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The Effective Java Exceptions article describes a CheckingAccount which should processCheck(). Furthermore it states:

The natural way to represent the contingency responses in Java is to define two exceptions, say StopPaymentException and InsufficientFundsException

To me this sounds like exceptions used for flow control. Could you please explain why it is okay to use checked exceptions for flow control here? (Or whether this is no case of flow control.)

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closed as not constructive by Graham Borland, MrWiggles, Jayan, Ashwini Chaudhary, Mario Jan 15 '13 at 12:36

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This is a very subjective matter. There are strong opinions on both sides. –  Graham Borland Jan 15 '13 at 10:49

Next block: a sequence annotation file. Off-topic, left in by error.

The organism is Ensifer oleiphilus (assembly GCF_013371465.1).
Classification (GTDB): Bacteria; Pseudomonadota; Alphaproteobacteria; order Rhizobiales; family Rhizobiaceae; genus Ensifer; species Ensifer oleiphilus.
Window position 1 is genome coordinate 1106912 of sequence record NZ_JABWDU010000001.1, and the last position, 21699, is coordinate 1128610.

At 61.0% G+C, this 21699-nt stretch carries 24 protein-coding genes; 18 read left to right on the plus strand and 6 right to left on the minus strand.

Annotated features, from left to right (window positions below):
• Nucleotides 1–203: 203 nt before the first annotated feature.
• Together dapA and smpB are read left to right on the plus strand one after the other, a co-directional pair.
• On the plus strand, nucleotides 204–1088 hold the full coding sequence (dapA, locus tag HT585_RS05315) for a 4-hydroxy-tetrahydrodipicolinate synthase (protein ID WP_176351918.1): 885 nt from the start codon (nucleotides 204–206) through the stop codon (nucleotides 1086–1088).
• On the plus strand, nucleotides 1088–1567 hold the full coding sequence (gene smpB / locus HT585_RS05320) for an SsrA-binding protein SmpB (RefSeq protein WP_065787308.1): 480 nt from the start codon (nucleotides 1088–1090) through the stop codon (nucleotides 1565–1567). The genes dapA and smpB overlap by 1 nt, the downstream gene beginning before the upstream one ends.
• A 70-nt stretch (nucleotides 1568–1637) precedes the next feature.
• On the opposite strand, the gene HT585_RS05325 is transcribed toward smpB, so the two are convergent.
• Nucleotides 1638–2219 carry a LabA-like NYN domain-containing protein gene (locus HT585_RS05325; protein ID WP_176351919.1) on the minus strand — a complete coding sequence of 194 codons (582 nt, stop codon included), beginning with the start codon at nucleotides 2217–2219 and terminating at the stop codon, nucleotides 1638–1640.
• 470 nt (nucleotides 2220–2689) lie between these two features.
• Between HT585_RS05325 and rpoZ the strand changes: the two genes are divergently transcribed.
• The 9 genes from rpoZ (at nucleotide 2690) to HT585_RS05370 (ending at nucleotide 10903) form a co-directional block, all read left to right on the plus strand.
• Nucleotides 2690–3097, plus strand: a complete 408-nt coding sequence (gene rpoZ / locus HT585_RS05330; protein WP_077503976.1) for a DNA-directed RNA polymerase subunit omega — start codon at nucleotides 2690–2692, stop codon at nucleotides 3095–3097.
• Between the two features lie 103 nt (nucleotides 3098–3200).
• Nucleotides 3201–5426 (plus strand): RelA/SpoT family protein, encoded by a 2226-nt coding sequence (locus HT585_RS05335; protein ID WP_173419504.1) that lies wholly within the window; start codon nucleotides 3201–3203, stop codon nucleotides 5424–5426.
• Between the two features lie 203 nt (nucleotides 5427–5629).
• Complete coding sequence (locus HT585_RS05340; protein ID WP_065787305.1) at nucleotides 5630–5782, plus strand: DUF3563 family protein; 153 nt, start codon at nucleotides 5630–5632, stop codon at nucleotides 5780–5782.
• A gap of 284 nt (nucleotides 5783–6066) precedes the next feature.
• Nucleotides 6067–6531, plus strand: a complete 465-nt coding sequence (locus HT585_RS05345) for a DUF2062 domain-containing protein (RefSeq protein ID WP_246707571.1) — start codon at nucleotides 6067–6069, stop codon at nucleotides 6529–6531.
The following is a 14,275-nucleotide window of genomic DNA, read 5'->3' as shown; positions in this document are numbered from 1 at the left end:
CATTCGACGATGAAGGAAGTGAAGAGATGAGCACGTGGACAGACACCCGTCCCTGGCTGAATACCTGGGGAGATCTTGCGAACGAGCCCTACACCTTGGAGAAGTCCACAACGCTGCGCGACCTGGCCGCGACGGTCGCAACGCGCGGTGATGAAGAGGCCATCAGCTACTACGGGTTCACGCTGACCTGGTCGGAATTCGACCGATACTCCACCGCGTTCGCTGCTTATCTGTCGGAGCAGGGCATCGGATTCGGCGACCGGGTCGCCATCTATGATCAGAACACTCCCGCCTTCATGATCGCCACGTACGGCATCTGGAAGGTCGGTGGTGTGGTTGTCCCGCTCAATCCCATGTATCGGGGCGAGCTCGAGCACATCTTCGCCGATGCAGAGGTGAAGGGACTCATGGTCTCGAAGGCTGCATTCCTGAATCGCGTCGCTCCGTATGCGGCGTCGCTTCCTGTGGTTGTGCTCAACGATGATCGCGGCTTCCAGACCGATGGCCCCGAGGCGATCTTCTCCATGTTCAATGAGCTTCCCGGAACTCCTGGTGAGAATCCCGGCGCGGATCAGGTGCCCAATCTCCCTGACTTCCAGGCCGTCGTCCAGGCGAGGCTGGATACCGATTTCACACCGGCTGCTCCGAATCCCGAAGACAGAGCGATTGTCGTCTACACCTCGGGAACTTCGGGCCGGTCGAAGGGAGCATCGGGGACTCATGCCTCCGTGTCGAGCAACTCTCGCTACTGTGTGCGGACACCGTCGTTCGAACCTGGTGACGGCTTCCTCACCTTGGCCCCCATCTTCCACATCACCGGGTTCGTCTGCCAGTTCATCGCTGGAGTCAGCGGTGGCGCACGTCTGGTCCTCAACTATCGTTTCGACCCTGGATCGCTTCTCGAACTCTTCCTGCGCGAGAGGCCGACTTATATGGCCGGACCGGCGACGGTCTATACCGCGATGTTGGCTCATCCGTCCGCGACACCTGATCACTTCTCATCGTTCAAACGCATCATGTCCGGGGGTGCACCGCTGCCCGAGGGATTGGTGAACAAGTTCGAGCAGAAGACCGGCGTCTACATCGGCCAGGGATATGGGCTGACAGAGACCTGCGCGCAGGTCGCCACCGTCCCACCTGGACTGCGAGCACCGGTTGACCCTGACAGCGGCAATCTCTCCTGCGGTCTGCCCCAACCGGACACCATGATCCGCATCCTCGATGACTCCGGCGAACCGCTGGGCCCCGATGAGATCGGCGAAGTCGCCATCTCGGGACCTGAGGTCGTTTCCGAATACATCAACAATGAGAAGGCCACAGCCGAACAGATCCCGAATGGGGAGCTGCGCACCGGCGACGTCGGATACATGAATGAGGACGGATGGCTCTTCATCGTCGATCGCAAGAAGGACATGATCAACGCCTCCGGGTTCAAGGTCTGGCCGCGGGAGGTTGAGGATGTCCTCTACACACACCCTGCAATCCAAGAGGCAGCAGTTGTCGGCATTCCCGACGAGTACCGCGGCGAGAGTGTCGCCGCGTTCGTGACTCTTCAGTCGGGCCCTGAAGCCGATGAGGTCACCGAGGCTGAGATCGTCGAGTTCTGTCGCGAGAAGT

2 Answers 2

Exceptions, particurarly of the checked variety, are perfect for flow control, but only for exceptional cases: if the exception is what predictably happens every time you run the code, because it is part of the "happy-day scenario", only then are you misusing them. The textbook example for that is using a while (true) loop to iterate over an array, counting on ArrayIndexOutOfBounds to break it.

Another concern taken care of by exceptions is "out-of-band signalling", where you have already occupied the method's return value for the "happy-day" data and you need another, distinguished channel to signal the reason why there is no data to return. In Haskell/Scala you'd use a Maybe monad for that; in Java you'd better stick with checked exceptions.

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dont use exceptions for flow-control. when your sever is at high-load, throwing exceptions would make your server even more slower and down

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